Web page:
39 parents sue Hillsborough schools over masking rule

The group says school officials overreached with a mask mandate that defied state directives.

Tampa Bay Times | By Marlene Sokol | September 30, 2021

A group of parents who oppose the Hillsborough County school district’s strict masking policy have filed a lawsuit in circuit court, seeking a judge’s order to stop schools from enforcing the rule.

The lawsuit contends that, in imposing a masking order that requires a medical certificate before a student can be excused, the district violated parents’ constitutional freedoms and the state’s new Parents’ Bill of Rights law. The position taken by Gov. Ron DeSantis and the state Department of Health is that student masking should be a parent’s decision, and that to impose such a rule constitutes discrimination and harassment.

The lawsuit, filed on Sept. 22, alleges that the policy subjects children to the harmful effects of hours-long masking and does not allow for religious objections to the rule.

Luke Lirot, a civil liberties attorney who represents the 39 parents, said he avoided issues of science because he is not a scientist and “every day, somebody sends me a new study leading one way or another.”

The lawsuit did not name any children as plaintiffs because, Lirot said, children who do not wear masks are already being ostracized inside and outside school.

Instead, he made a straightforward argument that the district’s actions are “diametrically opposed” to state directives, dating back to DeSantis’ July 30 executive order, that leave the decision up to parents.

“It’s the law, end of story,” Lirot said. “And the school district does not get to violate the law with impunity, no matter how well-intentioned their actions may be.”

To the argument that non-mask wearers endanger other children’s health, Lirot said enforcement is haphazard. Students do not wear the masks at lunch, for example. “There are so many exceptions to the rule,” he said. “And these inconsistencies render it as arbitrary.”

School Board Attorney Jim Porter said the district has been notified of the lawsuit. In an email to School Board members, he wrote, “we will defend the Board’s decision in court and will keep you informed.” He had no further comment.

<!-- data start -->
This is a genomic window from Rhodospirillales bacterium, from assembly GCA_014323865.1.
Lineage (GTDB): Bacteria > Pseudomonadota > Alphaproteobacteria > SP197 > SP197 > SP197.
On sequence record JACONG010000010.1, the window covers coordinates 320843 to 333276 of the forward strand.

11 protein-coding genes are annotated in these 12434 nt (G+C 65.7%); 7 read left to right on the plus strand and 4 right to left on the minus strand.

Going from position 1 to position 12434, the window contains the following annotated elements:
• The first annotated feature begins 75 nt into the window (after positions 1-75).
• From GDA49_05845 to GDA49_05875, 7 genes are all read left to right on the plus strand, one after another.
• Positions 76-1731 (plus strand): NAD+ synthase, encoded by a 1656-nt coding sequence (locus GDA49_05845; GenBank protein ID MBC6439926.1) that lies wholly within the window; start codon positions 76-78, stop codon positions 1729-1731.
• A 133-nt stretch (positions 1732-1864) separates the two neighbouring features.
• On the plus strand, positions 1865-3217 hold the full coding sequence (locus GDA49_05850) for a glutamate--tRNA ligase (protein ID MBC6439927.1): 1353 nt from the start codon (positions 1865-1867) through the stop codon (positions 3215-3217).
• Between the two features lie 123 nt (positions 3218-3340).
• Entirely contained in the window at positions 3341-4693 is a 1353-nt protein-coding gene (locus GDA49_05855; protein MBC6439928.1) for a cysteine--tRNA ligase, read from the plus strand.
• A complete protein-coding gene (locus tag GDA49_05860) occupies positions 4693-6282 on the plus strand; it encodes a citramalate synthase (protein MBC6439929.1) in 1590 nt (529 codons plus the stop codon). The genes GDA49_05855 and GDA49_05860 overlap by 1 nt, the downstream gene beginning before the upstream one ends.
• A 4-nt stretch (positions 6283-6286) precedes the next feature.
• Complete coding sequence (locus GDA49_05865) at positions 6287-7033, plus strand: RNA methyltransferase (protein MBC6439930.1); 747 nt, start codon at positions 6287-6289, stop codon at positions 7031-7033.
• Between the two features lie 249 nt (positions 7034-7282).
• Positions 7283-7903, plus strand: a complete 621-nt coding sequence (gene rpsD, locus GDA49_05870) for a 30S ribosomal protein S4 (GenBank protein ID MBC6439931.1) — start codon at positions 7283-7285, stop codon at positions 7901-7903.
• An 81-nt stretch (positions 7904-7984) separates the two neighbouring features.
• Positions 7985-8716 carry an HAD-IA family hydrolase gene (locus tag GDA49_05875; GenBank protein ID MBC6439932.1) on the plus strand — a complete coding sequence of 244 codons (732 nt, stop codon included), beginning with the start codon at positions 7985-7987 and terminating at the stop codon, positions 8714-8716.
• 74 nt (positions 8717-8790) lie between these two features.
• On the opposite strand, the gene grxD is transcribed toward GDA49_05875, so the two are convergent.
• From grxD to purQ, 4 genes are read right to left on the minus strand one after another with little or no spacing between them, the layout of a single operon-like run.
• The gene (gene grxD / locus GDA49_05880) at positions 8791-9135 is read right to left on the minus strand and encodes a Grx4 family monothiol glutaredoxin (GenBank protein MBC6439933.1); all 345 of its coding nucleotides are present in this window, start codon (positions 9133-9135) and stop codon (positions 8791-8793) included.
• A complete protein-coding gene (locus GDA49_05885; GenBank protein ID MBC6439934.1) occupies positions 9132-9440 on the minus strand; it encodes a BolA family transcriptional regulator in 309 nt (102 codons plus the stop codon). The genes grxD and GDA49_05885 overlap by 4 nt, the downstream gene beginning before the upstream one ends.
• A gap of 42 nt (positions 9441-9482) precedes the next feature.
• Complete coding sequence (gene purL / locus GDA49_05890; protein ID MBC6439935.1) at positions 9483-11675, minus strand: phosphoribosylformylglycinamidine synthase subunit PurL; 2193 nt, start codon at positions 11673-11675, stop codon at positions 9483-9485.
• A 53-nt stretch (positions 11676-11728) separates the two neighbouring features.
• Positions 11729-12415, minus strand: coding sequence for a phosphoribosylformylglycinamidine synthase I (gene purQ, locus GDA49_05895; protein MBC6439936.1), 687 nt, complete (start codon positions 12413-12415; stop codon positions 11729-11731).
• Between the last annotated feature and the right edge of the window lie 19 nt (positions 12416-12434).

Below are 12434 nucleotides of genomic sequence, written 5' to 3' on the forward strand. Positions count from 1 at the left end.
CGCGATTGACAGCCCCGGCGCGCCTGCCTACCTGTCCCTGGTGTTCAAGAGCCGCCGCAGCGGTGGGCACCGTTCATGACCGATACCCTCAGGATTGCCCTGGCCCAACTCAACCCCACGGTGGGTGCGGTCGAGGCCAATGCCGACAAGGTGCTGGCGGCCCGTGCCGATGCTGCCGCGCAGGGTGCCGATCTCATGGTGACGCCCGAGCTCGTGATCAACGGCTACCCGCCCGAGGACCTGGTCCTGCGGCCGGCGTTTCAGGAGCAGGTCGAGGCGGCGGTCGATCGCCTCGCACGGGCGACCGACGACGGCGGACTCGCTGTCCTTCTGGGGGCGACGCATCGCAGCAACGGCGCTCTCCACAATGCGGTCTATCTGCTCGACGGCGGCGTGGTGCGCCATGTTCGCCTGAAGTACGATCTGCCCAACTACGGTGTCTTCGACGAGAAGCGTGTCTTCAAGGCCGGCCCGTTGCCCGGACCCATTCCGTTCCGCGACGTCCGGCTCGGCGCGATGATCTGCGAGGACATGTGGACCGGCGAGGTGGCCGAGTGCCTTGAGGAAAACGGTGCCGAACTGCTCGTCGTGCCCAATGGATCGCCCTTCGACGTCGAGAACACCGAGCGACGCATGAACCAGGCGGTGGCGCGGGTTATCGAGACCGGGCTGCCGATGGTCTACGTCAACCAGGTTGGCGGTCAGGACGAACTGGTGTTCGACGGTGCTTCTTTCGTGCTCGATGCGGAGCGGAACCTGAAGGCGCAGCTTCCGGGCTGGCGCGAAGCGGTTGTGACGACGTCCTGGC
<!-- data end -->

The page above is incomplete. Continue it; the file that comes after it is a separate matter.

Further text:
Hillsborough leaders have argued in the past that their policy does allow for parental opt-out, and the need for medical documentation is merely an additional component to that process. The lawsuit says such requirements “are burdensome, impose an undue and unfair expense on parents and serve no legitimate government purpose.”

The Hillsborough district, along with about a dozen others in the state, enacted the rule in response to escalating COVID-19 rates during and shortly after the resumption of classes in August, on the advice of medical professionals.

At one point, Hillsborough schools were reporting more than 500 cases a day. That’s more than 10 times what they experienced during a comparable period in the 2020-21 school year.

The numbers continued to rise, then came down sharply after the strict rule was approved at an emergency School Board meeting on Aug.18. Supporters say the rule has cut down on in-school transmission. But skeptics point to neighboring Pasco and Pinellas counties, where the number of COVID-19 cases in schools is also falling even though masking in those districts is voluntary.

The case counts are continuing to fall areawide. In the week since Sept. 22, Hillsborough schools have logged 361 cases — a number that, in late August, would represent a typical day.

The School Board has several options to consider at its next meeting on Tuesday where masking is concerned.

The district can continue to defend its position in court, allowing the strict rule to continue until it expires on Oct. 15. The State Board of Education has called an emergency meeting for Oct. 7 to discuss the COVID-19 and masking situation, and sanctions it has announced against those districts that have gone against the state orders.

If Hillsborough were to revert to the policy it used at the beginning of the school year, of a masking order that allowed for a parental opt-out, it would be in keeping with the state orders.

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